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Michael Stewart

Michael Stewart is an experimental physicist at the National Institute for Standards and Technology (NIST) in the Atom Scale Devices Group. He performs fundamental research in silicon single electron devices to build a standard of the electrical current based on the elementary charge, and for use as qubits in the solid state. He is focused on fabrication methods, materials, and measurement techniques which give stable, clean devices with high yield. This work involves fabricating and measuring the impact of device design, materials choices, and defect levels on device performance to remove deleterious effects while also designing measurement techniques which mitigate those effects. Moreover, we perform single electron pumping measurements and quantum coherent measurements while working on techniques to integrate devices together. Dr. Stewart graduated from Brown University with a M.S. and Ph.D. in physics and received his undergraduate degree in physics and mathematics from the University of Wisconsin - Madison.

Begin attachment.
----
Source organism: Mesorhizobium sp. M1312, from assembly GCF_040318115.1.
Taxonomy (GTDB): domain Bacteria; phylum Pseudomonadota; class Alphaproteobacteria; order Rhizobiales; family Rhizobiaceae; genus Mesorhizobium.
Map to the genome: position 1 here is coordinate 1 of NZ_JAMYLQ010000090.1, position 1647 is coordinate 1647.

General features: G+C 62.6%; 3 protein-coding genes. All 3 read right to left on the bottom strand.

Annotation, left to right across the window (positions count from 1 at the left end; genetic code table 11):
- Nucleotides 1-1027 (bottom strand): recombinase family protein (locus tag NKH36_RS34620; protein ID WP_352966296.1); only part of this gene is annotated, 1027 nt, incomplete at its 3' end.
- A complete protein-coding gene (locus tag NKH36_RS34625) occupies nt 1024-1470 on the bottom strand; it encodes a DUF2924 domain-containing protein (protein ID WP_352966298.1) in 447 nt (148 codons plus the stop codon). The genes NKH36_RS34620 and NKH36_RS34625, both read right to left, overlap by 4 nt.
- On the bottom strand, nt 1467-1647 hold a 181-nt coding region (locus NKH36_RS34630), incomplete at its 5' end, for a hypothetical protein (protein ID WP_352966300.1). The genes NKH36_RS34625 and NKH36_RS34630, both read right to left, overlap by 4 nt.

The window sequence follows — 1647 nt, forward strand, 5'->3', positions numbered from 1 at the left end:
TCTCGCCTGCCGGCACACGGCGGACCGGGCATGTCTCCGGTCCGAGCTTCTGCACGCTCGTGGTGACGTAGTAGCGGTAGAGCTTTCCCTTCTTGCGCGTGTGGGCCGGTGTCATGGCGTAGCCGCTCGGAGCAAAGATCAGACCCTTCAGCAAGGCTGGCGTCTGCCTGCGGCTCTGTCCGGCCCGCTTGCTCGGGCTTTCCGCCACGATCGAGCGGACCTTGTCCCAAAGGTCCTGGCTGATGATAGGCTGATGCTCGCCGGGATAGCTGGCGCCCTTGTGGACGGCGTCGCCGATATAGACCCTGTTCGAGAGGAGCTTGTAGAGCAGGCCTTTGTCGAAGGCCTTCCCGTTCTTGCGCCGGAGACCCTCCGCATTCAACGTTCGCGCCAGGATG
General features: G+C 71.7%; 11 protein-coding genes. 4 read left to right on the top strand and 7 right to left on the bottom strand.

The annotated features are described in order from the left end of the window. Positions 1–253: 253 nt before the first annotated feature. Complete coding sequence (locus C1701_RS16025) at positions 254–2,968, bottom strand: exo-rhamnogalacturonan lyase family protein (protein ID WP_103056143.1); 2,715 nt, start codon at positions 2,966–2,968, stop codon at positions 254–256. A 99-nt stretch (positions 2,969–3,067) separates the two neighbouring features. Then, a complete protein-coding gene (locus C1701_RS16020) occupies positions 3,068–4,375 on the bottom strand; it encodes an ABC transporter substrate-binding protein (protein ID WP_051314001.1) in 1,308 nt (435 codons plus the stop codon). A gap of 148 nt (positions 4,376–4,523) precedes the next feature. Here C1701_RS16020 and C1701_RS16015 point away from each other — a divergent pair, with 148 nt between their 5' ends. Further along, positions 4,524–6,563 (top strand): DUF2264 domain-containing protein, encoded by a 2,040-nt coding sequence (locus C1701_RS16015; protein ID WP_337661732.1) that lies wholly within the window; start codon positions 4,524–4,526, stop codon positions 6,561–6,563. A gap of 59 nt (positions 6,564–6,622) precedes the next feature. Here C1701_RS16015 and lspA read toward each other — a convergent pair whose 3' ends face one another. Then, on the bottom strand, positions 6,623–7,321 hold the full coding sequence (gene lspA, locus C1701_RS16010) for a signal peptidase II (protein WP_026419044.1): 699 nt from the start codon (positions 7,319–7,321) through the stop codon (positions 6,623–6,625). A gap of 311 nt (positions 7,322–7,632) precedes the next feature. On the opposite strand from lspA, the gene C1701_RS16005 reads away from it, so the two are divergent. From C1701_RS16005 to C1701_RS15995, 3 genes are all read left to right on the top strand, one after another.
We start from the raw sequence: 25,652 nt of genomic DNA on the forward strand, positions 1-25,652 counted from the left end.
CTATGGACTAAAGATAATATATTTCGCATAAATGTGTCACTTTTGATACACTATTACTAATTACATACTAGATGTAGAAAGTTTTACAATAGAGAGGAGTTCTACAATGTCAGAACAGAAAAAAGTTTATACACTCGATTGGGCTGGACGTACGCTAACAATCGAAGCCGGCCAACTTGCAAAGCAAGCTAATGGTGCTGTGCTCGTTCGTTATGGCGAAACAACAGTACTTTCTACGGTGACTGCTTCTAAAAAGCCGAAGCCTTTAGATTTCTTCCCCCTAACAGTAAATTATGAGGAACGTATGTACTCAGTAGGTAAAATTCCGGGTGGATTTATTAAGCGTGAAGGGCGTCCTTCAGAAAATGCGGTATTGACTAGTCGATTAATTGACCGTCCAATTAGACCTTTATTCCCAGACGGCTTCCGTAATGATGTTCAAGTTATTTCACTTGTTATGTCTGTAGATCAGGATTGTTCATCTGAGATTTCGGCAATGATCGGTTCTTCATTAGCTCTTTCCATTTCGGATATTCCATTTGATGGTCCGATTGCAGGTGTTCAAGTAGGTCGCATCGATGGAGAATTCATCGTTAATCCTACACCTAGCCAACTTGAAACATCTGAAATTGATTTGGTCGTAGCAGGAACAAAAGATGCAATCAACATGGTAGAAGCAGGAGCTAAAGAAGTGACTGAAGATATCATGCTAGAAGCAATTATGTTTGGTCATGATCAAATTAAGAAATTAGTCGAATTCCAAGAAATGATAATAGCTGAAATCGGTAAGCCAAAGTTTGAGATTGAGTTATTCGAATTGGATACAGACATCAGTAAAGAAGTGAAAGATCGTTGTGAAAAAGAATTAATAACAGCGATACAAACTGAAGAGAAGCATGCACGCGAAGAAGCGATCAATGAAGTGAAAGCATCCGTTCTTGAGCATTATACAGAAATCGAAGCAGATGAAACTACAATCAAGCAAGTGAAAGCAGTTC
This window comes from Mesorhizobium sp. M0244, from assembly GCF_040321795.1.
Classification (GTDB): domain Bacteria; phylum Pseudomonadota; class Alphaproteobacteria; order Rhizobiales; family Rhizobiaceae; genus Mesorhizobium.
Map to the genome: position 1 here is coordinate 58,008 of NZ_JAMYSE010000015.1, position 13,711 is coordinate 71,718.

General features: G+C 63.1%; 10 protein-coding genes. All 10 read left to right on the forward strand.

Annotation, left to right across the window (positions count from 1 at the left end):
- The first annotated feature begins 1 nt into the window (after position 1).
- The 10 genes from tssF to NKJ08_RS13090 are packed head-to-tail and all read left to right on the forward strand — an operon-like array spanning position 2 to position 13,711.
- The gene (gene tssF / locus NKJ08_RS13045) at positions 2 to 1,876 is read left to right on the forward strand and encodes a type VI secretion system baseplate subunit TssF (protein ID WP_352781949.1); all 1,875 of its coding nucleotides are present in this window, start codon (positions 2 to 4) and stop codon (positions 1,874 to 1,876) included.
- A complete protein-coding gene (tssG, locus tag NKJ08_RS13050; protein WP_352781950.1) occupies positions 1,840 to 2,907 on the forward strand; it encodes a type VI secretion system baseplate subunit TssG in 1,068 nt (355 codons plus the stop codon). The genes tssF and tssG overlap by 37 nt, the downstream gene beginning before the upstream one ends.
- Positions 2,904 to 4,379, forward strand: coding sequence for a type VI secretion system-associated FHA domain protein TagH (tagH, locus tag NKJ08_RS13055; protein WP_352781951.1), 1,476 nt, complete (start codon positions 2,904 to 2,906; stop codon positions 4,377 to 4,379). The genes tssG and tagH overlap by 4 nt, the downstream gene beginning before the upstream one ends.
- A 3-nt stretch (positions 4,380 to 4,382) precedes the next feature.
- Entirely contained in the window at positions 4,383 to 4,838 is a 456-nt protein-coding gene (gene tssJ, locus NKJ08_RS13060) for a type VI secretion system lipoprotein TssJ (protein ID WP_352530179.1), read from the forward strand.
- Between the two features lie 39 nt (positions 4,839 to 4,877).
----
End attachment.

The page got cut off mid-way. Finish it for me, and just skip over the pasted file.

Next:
Projects

Silicon-based Quantum Ampere
Si-Based Single Spin Coherence and Manipulation

Selected News

NIST-on-a-Chip: Quantum-Based Electrical Standards – Current

Publications

Atomic-scale control of tunneling in donor-based devices

Author(s)
Xiqiao Wang, Jonathan E. Wyrick, Ranjit V. Kashid, Pradeep N. Namboodiri, Scott W. Schmucker, Andrew Murphy, Michael D. Stewart, Richard M. Silver
Atomically precise donor-based quantum devices are a promising candidate for scalable solid- state quantum computing. Atomically precise design and
Created October 23, 2018, Updated March 29, 2019